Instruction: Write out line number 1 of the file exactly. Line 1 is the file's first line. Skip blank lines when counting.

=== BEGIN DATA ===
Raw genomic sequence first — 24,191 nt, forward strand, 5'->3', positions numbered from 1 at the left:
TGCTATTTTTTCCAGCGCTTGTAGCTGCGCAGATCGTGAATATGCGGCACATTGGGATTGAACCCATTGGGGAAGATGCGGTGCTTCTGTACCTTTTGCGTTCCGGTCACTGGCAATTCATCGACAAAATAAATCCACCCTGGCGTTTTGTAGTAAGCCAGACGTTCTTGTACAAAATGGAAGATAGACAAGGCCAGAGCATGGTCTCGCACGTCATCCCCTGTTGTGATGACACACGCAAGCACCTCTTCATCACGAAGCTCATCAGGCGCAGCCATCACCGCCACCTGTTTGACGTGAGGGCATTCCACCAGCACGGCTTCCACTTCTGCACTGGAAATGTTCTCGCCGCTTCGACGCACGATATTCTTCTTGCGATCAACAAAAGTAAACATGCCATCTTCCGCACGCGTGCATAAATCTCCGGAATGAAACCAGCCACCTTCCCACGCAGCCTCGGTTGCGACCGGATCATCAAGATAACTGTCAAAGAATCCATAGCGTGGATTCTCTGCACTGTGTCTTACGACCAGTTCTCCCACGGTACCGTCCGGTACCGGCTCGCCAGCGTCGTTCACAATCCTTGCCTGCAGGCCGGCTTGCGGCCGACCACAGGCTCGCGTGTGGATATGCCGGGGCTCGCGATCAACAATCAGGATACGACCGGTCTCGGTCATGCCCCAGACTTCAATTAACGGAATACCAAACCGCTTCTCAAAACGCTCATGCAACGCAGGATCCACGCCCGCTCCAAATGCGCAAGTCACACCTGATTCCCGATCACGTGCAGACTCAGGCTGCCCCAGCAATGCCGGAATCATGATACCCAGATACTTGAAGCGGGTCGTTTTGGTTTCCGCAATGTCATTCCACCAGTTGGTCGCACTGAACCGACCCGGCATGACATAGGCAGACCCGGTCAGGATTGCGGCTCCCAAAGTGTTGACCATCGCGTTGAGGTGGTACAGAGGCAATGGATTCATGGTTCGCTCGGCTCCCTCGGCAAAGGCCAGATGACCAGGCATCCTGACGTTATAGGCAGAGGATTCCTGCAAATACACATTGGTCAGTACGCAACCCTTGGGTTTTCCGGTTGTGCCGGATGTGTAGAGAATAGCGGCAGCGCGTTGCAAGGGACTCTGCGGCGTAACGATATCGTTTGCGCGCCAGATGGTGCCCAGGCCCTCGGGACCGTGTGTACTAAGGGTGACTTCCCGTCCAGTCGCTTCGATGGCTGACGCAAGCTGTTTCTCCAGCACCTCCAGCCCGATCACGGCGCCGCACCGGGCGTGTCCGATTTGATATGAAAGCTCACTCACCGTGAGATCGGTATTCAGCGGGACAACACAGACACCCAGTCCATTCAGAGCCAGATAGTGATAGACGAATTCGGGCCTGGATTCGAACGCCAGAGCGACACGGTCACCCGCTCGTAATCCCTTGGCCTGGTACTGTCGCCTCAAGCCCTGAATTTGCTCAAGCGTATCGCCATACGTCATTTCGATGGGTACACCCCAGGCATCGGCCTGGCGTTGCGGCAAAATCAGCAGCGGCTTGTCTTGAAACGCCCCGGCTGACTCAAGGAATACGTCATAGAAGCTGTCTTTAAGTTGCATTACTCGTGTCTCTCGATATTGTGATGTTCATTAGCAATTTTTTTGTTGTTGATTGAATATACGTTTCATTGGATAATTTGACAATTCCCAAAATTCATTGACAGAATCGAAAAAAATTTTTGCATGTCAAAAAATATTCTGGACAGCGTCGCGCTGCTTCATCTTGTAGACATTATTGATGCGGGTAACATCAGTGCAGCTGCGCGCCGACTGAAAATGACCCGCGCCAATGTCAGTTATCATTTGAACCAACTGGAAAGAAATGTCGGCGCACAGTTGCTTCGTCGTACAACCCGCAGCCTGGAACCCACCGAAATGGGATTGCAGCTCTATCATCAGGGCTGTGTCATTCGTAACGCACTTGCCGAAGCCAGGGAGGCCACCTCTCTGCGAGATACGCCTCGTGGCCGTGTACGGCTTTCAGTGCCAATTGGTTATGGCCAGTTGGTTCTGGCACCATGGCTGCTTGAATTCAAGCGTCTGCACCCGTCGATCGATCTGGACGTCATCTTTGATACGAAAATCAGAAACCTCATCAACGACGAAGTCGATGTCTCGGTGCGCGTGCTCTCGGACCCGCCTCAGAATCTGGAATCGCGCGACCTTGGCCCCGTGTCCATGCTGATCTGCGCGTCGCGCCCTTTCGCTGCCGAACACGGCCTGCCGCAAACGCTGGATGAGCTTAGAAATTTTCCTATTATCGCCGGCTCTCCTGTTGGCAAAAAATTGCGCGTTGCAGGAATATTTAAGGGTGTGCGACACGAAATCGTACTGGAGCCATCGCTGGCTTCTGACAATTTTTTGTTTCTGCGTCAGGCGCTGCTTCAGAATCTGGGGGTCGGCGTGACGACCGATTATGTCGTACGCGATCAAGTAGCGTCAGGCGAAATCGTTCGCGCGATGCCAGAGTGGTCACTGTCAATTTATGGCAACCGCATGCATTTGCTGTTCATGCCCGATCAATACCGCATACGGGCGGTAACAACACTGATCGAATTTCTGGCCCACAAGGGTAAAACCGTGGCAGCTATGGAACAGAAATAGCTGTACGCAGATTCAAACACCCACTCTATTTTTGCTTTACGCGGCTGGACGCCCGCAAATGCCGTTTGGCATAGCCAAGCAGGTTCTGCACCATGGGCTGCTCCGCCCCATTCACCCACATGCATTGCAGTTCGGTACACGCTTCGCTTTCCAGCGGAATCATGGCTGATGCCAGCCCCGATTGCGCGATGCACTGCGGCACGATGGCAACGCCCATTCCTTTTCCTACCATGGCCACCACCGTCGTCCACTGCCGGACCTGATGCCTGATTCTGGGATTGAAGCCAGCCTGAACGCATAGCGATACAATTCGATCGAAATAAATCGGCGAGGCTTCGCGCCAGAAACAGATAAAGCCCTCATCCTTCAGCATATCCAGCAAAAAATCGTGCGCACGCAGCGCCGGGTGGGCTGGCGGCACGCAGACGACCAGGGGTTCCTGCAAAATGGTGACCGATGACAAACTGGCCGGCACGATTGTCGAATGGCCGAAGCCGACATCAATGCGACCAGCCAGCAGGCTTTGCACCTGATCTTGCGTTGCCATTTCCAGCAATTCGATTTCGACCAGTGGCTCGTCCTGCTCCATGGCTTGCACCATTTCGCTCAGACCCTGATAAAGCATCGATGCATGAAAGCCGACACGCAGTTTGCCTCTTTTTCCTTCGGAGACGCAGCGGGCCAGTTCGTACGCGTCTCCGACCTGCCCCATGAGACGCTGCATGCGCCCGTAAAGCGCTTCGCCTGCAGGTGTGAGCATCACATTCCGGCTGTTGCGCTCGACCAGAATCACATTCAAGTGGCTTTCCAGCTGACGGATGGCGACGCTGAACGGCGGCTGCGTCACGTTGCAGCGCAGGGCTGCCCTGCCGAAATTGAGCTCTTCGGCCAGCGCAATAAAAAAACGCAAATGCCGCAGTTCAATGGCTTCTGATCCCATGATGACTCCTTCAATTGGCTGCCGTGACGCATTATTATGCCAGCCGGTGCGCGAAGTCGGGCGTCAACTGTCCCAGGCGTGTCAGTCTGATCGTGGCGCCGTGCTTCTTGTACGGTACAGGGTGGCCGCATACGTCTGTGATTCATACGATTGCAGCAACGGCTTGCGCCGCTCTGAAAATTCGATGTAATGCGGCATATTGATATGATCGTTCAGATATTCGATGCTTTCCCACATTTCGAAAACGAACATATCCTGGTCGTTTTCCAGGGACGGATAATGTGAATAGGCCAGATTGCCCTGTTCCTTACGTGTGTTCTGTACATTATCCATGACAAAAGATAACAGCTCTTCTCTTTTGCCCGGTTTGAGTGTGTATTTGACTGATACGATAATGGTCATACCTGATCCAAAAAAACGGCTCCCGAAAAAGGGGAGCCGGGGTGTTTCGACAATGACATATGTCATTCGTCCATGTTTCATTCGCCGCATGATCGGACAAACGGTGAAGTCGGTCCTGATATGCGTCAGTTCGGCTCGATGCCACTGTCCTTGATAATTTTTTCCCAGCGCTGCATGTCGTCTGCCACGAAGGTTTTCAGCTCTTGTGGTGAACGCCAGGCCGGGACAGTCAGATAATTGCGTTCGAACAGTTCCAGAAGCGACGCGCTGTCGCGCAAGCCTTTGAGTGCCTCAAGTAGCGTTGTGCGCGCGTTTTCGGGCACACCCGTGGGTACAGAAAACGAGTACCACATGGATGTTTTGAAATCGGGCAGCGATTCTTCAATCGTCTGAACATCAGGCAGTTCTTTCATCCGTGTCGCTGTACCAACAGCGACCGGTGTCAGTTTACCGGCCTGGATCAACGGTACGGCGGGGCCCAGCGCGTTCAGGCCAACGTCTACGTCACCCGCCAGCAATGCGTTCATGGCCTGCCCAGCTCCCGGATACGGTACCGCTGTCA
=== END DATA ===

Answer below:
Raw genomic sequence first — 24,191 nt, forward strand, 5'->3', positions numbered from 1 at the left: